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Plenty of Pit Bulls, June 10, 2014

Plenty of Pit Bulls

Update on Reynoldsburg, OH, Pit Bull Ban

June 10, 2014

Listen: use the player below | download this episode | listen at Blogtalkradio.com

Attorney Fred Kray, cohost Kris Diaz, and the rest of the PBLNR crew welcome Anna Peterson, who discusses Plenty of Pit Bulls rescue in Gainesville, Florida. Plenty of Pit Bulls removes dogs from kill shelters and places them in foster homes until an adopter can be found. Ms. Peterson stresses the importance of working with the larger community and discusse how her organization works with others to get dogs into foster and permanent homes. Plenty of Pit Bulls holds adoption events at local pet stores, pet-related and other events, and even at housing complexing (they've even been invited to bring dogs available for adption to housing complexes without breed or weight restrictions!).

We also hear from Tammy Nortman about the status of a legal challenge to BDL in Reynoldsburg, OH. An ad hoc committee recommended to the city council that a ban on pit bulls be lifted, but the city council seems disinclined to heed that advice and it looks like ban will be litigated. Reynoldsburg employs a "pit bull officer" to respond to anonymous complaints about residents owning pit bulls. So far he's IDed two cane corsos as pit bulls. As far as anyone knows, he has no specific training related to pit bulls. We look forward to Ms. Nortman's examination of "the pit bull officer" on the witness stand.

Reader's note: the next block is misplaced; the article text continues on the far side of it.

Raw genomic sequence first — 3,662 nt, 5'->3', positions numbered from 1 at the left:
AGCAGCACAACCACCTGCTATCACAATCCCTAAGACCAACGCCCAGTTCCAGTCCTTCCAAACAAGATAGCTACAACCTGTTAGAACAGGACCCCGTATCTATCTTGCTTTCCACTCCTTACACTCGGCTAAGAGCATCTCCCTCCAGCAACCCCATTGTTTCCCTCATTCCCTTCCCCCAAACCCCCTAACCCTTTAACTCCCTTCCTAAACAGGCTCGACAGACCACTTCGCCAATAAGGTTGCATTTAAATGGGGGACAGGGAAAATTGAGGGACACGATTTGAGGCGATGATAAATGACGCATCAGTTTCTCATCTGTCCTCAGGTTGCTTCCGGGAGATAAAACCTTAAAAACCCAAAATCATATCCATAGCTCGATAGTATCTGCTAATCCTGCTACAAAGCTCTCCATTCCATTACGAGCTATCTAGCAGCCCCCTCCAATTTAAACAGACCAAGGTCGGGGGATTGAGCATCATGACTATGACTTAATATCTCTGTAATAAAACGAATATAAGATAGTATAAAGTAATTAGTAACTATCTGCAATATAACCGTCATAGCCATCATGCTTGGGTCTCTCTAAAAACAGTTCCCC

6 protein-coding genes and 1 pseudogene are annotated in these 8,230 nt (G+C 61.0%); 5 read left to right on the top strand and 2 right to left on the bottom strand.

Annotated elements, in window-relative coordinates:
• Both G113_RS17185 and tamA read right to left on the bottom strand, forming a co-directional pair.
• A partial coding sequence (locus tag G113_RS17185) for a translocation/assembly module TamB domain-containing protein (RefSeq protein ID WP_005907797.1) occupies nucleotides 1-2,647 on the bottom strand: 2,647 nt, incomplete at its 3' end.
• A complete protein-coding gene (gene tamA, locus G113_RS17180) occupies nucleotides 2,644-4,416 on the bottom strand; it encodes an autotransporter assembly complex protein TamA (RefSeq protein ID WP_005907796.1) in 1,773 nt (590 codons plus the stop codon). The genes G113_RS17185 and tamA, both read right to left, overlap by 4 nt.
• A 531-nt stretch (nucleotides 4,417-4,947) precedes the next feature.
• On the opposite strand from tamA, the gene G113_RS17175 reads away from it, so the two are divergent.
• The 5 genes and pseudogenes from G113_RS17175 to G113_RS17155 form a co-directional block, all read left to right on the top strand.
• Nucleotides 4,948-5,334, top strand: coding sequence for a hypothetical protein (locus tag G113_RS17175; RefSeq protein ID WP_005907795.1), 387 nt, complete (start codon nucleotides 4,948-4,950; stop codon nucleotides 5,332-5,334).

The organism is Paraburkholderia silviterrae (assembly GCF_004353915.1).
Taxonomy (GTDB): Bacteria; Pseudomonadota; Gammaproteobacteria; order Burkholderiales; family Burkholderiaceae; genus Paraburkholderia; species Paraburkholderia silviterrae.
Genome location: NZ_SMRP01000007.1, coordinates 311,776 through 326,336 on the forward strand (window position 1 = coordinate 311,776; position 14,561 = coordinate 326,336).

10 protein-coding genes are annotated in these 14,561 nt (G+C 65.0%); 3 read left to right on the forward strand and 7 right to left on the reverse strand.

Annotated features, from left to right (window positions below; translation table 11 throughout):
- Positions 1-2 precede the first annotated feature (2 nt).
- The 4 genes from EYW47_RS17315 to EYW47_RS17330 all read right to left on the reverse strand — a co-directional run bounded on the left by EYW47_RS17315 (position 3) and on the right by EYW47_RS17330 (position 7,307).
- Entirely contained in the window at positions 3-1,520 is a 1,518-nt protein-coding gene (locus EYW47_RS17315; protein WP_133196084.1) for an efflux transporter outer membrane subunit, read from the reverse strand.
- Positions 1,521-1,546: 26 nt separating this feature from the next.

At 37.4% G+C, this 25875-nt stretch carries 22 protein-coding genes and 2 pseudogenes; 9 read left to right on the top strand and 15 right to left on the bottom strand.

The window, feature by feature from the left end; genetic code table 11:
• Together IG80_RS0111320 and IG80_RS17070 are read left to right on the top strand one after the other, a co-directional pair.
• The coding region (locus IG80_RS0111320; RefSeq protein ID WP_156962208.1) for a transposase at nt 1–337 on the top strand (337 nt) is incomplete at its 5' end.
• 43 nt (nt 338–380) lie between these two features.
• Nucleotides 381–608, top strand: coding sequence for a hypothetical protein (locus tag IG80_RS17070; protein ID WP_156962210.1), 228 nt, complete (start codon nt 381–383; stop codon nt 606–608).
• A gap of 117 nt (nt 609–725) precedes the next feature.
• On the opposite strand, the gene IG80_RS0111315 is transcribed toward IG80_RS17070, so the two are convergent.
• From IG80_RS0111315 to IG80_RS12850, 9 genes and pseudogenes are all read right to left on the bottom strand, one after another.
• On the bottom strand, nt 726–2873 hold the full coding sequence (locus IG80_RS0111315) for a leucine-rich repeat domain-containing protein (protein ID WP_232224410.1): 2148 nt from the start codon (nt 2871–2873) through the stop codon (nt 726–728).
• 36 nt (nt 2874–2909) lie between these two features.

Little Darling calls in from Philadelphia to tell us about the photo shoot for the 2015 Pinups for Pitbulls calendar. Which brings us to some great news—Juno, belonging to our own Kris Diaz, will be in the 2015 calendar! Way to go Kris and Juno!

Finally, Yvette Van Veen dispells some misconceptions about positive training, especially about working with aggressive dogs. Good positive trainers also use classical conditioning and provide dogs with ample structure. She notes that every trainer faces challenging dogs and at some point will have to ask themself if he or she is now forced to use aversive methods or if there is something he or she is doing wrong. For her, the choice to be a positive trainer did not come down to a moral choice, but from figuring out which method of training would produce the best results without side effects.

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